Invasion of Privacy: Dr. Steven Radi treats, educates and impacts student community

Dr. Steven Radi's office has no windows, but it's just the way he likes it. When he arrived six years ago as medical director for the Lauderdale Health Center, he was offered a larger office overlooking the campus. Instead, he chose a cozy nook in the middle of the hall, where the action and interaction with students takes place.

"I'm a product of the SUNY system," Radi said, reflecting on twenty years of study and practice in the medical field. He spent two years in SUNY Farmingdale and then transferred to Cornell's statutory college, where he received his bachelor's degree. He finished his residency at Wilson Memorial Regional Medical Center in Binghamton, and followed what he saw as the next logical step: to enter a private practice group. Despite its esteemed reputation, the group's focus on the bottom line exceeded its motivation to serve patients. Radi rejoined Wilson hospital to teach residents and practice there.

"I became very interested in primary care sports medicine, and there happened to be a certification program in the early '90s," he said. His credentials in this area led him to SUNY Binghamton and his first experience with college health care. "I decided that college health brought together all of my training and skills," he said.

Having worked with the elderly through Veteran Affairs, his philosophy was that making an impact on young adults could save them from a lifetime of bad health habits and ultimately terminal illnesses. "The emphasis here, in my mind, is not just clinical medicine," he said, "but the opportunity to impact and educate people at every turn about healthy lifestyles."

At Geneseo, Radi sees his role as physician aligned with the role of all other faculty as teachers. His mission encompasses the full spectrum of serving students, including things such as teaching them about the health care system, testing them for STIs and helping them quit smoking. Of course, his immediate responsibility is to treat patients. "But hopefully we're getting a message across that they'll take out of here, besides treating their sore throat," he said.

The opportunity to educate may be the most rewarding aspect of Radi's job, but it is also one of the most challenging. "There are students who I see multiple times for the same types of issues," he said, "and it's hard sometimes to make the impact you want to make for the future of their health."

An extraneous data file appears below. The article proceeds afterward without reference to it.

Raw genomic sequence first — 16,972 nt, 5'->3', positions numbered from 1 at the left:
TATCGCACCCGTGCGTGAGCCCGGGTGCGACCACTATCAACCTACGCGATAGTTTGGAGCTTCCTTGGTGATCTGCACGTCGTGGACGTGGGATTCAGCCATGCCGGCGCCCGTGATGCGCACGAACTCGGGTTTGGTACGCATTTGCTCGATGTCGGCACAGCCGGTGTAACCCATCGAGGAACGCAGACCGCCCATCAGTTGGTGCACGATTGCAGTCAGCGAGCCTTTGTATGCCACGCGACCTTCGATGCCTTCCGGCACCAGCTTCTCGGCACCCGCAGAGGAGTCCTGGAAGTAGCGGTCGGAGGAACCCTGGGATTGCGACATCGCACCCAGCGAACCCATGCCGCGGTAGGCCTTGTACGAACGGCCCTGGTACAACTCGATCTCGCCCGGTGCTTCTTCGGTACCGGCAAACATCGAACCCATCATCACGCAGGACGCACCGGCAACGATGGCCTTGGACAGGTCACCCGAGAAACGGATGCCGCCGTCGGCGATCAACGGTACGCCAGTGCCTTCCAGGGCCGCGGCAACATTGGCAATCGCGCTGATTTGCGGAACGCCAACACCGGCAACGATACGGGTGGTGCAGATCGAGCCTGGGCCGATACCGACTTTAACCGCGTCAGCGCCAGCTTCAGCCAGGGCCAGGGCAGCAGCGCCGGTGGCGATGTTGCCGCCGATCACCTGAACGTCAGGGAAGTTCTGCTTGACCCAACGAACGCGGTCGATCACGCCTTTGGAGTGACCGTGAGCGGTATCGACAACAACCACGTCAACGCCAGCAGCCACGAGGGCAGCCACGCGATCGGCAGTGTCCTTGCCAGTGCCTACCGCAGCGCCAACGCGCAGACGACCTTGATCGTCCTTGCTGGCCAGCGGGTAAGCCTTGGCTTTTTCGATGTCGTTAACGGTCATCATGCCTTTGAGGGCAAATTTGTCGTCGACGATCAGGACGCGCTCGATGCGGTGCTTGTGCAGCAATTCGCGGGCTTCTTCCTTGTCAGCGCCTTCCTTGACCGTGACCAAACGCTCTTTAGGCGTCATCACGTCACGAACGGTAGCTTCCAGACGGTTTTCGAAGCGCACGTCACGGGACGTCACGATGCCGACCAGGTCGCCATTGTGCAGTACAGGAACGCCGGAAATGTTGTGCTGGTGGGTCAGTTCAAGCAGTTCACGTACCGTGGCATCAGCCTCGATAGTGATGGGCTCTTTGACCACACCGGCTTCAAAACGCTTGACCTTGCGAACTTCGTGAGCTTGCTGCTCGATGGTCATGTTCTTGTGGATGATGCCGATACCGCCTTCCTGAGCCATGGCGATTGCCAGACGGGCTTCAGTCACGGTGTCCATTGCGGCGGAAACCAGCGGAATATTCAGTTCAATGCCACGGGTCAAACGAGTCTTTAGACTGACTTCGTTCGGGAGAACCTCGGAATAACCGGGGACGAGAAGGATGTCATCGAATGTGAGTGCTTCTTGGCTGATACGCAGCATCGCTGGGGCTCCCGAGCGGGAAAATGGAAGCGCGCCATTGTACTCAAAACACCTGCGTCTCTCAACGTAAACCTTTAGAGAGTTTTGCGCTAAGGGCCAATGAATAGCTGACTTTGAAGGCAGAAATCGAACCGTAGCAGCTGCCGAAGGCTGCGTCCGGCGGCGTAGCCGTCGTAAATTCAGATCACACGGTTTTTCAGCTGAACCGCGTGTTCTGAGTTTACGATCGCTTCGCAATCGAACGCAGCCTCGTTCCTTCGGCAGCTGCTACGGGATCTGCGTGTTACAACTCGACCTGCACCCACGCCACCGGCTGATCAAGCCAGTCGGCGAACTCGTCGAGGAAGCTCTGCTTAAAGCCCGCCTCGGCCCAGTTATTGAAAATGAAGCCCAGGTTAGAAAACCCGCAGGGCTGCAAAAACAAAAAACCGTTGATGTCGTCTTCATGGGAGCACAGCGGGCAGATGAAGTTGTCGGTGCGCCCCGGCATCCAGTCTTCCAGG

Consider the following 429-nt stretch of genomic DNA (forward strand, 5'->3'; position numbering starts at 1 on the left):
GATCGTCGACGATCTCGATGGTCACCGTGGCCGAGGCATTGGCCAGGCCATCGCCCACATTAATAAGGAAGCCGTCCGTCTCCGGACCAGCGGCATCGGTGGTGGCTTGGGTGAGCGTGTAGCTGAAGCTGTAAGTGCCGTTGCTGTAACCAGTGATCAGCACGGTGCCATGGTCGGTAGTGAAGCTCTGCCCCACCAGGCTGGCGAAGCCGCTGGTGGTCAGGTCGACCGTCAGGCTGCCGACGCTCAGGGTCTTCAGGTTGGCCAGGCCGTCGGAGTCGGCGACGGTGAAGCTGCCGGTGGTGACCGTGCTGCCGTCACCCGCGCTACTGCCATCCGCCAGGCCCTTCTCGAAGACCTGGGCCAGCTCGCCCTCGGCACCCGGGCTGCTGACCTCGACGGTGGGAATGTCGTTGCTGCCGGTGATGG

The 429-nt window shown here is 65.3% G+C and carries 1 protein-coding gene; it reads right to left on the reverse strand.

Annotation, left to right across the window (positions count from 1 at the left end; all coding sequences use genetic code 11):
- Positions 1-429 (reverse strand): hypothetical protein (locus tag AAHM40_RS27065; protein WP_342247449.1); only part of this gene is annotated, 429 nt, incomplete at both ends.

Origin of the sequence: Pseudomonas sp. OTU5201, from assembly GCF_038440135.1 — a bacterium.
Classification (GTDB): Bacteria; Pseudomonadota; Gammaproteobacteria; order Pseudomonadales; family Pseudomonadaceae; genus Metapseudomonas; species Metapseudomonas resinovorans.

Radi considers his position at Geneseo to be the best job he has ever had, and he credits it to student interaction. "It's fun to get up every day and go to work," he said. "I like the collaborative family feel of the college. I like that I see almost everybody in four years." He admires the bright minds of the student population and is delighted to have students coming in who have already researched their symptoms and diagnoses. "My discussions with them are really from the point of view of someone who is learned and interested, and it's great to deal with people like that," he said.

As the medical director, Radi often finds it difficult to fit administrative duties into a five-day schedule booked with patients. He considers "service to the students" to be the highest aim of his work, and "would really like to get out more on the campus and do some more presentations on subjects of student concern." Nevertheless, having an administrative position does afford some important advantages. Radi has more of a hand on public health, and he considers his involvement with proactive health committees to be both interesting and important.

While he enjoys a variety of activities, as a casual tennis player and history buff, Radi is most passionate about his family and his work. With the walls of his office covered in family photos and a stethoscope around his neck, he is genuinely enthusiastic about his lot in life. There is little separation between his life as a family man and his life as a doctor. Radi has three children, one of whom, Michael, is a sophomore at Geneseo. Radi stays well-informed through medical journals, though he said he is largely disappointed by the evolution of medicine in the past two decades of his career. Not only does it tear him up to see more students each year without health insurance, but also to see the health care system of the United States driving physicians out of private practice.

Radi feels fortunate to be sheltered from many such issues in college health, which is funded almost entirely by student health fees each semester, but he expressed his concern for students who will face these issues when they graduate. In the meantime, Radi intends to serve the student body of Geneseo in every way he can. "It never fails day by day to be interesting and surprising," he said.